Building a symbiotically self-enriching world

Cathy is a Rwandan lady of a deceptively slight frame, a penetrating look and a big heart. That frame is deceptive when you witness her energy and actions. The penetrating look has enabled her to plan far into the future and the big heart has set her on a mission to rescue the vulnerable of Rwanda.

Cathy is a Rwandan lady of a deceptively slight frame, a penetrating look and a big heart. That frame is deceptive when you witness her energy and actions.

The penetrating look has enabled her to plan far into the future and the big heart has set her on a mission to rescue the vulnerable of Rwanda.

When she saw gorillas for the first time in 2003, Cathy was as captivated as the tourists she saw frequenting the route between Ruhengeri and the mountains. She was fascinated, but looked beyond and around and saw the people and was even more fascinated.

The people around the mountains of Northern Rwanda are more fascinating than the gorillas but the tourists, driven by the urge to get a glimpse of the world-famous gorillas, have no time to appreciate this.

In fact, Cathy realised that what was even more fascinating was that while there was nothing any one could do to improve the lot of the gorillas, except ensuring their preservation and the protection of their environment, it was possible to make a vast improvement on the lot of the people.

And with that realisation, she was hooked.
Cathy today runs a charitable organisation based in the community of Gashangiro, four kilometres from Ruhengeri town on the way to Kinigi, at the foot of Gahinga and Muhabura volcanoes, near the home of those gorillas.

The charity organisation is called PREFER (Poverty Reduction, Education and Family Empowerment in Rwanda). PREFER as a charitable organisation is still in its infancy and what is prominently visible so far is PREFER Preschool.
The school provides pre-education to children of single and teen parents, orphans, street children and any equally vulnerable child. It provides their tuition, supplies, materials, food during the day and clothing.

The preschool is also still in its infancy and unable to give the children fulltime accommodation and in the evening the children go home. In the case of children without homes, the organisations find families that are ready to adopt them. In turn, it facilitates the families with basic requirements and many are eager to volunteer.

So far, PREFER has graduated 60 children who were provided with school materials and new uniforms and sent off to first year of various primary schools in the area. In Rwanda, basic primary education (first 9 years) is free.
In all the primary schools the children have attended, they have demonstrated better performance as compared to other pupils. 

Today the preschool counts a membership of 159 pupils. The projected goal of the organisation is to expand the preschool, introduce a primary school, secondary and, later, a vocational institute. Already, it is sponsoring pupils in primary school, 23 students in secondary and one in university.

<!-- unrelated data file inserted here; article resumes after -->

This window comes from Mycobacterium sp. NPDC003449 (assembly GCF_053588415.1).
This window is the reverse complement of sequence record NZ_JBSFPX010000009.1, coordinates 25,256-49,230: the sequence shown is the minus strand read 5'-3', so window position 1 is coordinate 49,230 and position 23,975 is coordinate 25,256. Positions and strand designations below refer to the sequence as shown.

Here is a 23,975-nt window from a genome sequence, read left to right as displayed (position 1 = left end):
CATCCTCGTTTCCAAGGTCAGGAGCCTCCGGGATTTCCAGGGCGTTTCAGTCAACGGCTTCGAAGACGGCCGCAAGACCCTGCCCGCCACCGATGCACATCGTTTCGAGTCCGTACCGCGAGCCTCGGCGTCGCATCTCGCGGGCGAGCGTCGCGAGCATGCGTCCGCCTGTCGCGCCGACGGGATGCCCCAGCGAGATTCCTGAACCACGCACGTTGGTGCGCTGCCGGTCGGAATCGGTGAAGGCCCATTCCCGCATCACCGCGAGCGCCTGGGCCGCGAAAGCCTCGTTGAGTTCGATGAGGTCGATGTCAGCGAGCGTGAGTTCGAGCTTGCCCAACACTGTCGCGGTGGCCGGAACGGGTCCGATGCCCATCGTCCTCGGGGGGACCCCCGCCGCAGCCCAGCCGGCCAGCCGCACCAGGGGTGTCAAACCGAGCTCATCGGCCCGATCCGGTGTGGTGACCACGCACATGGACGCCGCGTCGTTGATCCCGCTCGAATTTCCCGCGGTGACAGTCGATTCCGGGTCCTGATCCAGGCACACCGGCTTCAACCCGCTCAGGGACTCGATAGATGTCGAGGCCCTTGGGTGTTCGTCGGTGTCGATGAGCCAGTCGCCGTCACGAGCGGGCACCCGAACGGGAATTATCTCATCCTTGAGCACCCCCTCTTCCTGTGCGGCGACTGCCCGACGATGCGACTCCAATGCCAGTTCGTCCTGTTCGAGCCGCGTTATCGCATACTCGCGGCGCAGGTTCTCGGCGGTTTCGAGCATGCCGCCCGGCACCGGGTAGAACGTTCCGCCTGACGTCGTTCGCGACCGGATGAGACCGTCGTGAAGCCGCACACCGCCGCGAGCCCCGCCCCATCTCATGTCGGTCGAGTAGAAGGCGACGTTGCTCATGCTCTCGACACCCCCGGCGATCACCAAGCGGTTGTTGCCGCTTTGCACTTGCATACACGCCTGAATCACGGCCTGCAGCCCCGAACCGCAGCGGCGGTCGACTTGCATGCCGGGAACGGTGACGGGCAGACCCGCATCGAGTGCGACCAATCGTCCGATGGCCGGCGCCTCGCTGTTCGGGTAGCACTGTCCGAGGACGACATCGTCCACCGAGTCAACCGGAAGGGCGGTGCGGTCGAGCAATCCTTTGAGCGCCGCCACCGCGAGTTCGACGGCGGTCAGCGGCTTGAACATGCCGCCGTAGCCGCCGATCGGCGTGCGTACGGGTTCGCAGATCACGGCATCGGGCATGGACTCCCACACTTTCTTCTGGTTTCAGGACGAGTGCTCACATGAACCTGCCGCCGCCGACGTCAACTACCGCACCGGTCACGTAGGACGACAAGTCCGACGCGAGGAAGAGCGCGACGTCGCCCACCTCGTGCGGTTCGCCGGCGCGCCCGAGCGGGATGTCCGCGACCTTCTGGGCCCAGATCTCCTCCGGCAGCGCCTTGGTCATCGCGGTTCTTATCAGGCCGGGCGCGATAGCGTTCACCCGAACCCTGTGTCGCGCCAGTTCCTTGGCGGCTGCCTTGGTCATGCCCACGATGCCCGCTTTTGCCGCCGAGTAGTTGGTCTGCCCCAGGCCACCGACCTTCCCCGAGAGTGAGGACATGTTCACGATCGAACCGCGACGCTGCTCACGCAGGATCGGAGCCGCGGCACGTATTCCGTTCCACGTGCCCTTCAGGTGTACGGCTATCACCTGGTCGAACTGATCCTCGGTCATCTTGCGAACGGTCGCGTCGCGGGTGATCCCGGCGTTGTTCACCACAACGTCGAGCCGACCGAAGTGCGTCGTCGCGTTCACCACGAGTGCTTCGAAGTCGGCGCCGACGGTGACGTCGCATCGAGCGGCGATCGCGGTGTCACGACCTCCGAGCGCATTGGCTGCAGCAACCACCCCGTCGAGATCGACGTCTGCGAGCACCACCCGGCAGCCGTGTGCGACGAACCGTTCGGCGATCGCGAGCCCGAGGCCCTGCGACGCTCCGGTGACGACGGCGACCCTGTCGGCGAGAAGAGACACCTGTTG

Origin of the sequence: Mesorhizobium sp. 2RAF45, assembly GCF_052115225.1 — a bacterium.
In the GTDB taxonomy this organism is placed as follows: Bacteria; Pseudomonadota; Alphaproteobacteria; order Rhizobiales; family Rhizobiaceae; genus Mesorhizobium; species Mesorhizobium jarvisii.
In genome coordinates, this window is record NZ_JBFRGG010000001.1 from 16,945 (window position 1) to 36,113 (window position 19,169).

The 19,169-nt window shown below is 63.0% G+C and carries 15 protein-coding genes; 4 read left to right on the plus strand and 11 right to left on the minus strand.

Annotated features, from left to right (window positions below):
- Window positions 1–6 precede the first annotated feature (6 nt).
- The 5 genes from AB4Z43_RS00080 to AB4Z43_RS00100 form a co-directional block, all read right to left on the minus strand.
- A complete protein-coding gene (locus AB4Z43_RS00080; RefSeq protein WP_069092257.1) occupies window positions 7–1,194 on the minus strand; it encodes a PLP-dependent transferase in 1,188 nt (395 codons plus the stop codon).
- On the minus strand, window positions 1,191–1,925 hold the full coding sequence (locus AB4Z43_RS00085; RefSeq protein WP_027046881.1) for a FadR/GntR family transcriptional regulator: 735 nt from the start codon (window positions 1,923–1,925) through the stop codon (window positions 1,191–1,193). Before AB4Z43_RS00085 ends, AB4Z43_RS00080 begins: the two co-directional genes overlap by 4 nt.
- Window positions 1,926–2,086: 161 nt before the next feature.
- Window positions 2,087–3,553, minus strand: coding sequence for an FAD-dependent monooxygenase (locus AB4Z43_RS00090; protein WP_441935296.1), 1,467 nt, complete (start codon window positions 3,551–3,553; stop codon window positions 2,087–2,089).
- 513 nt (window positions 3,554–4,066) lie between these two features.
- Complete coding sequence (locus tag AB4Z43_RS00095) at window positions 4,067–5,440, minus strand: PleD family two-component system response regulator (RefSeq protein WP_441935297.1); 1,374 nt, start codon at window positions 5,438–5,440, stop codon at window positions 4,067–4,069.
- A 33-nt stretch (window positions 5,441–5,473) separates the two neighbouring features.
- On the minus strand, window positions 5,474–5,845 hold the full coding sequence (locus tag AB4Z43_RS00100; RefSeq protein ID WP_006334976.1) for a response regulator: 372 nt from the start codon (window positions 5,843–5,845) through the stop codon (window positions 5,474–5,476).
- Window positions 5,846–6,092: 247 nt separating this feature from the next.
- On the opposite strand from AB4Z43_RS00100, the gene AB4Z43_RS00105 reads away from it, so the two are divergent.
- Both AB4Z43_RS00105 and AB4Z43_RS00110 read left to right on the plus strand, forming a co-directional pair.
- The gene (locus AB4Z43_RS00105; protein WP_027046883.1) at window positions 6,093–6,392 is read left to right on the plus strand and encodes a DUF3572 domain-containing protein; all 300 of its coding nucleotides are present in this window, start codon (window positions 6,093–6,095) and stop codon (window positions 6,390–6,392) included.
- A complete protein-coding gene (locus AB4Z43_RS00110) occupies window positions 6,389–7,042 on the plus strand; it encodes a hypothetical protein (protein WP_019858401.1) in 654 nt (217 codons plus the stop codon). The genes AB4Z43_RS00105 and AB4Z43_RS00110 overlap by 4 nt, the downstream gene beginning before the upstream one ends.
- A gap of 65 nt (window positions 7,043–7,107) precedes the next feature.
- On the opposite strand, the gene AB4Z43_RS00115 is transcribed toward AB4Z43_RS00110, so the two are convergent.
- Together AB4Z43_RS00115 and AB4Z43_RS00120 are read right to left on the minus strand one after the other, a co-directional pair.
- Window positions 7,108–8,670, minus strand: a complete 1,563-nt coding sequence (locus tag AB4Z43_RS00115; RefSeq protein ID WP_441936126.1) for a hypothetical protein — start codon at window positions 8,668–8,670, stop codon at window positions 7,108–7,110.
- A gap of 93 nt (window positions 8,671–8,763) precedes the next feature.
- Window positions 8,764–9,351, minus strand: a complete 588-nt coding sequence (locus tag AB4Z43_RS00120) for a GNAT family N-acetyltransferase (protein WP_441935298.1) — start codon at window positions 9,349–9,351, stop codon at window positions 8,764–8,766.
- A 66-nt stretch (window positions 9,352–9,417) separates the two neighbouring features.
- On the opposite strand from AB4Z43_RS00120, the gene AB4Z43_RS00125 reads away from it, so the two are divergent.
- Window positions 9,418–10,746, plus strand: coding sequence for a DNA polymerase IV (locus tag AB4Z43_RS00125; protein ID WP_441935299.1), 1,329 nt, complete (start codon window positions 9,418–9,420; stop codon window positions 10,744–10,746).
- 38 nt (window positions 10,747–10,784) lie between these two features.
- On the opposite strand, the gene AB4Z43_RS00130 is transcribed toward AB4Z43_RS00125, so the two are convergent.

For the moment, it has introduced the system of charging a portion of the children’s tuition to families who have the means. The aim is to have 50% attending free while 50% pay their tuition. This ties in with their overall programme that aims at empowering the community in Shonga and shedding the attitude of dependence.

In this line, poor families that have been identified by the local administration are provided with goats. The goats do not only provide improved nutrition with their milk but can also be sold off and earn an income once their number has increased.

The organisation has many other projects like sewing, baking and soap-making. This way, the women of the community otherwise dependent on small land holdings, or simply on begging, are starting to supply school materials and uniforms.

It also has a medical clinic that caters for the community’s immediate health needs but also helps in sending the sick to hospitals and buying medical insurance for the very poor. Government subsidises insurance and at 1000 Francs (less than $2) a year, many can afford.

When one considers the older and bigger SONRISE organisation of Bishop  John Rucyahana in the nearby area of Buruba, and many others in other parts of the country, one can see what Rwandans are capable of. And, the world being inhabited by multitudes of generous hearts, it suffices only to reach them and show them the good that they are capable of spreading to their underprivileged fellow humans.

In fact, given the right environment, some of these good hearts are not contented with just donating to charity. Many are ready to join the worthy cause of a people who are committed to hauling themselves out of the barbarity of poverty and ignorance.

Which is how Cathy comes in. Cathy Emmerson is of Canadian origin and when she came to Rwanda for the first time it was to see gorillas as a curious tourist.

But, as I said, she looked beyond and here she is. Here to join the one-time divided Rwandans and play her non-too-small role in proving that humanity is not inherently self-destructive but symbiotically self-enriching.

And I say the above with a shame-filled face. To think that I pride myself in being a veteran native of the area, yet her presence there was brought to my attention by a friend in Canada. Rwandans, let’s explore our land.

The hard-working couple of Cathy Emmerson and Teste Uwayo, turi kumwe (we are together)!

pbutam@yahoo.com

 

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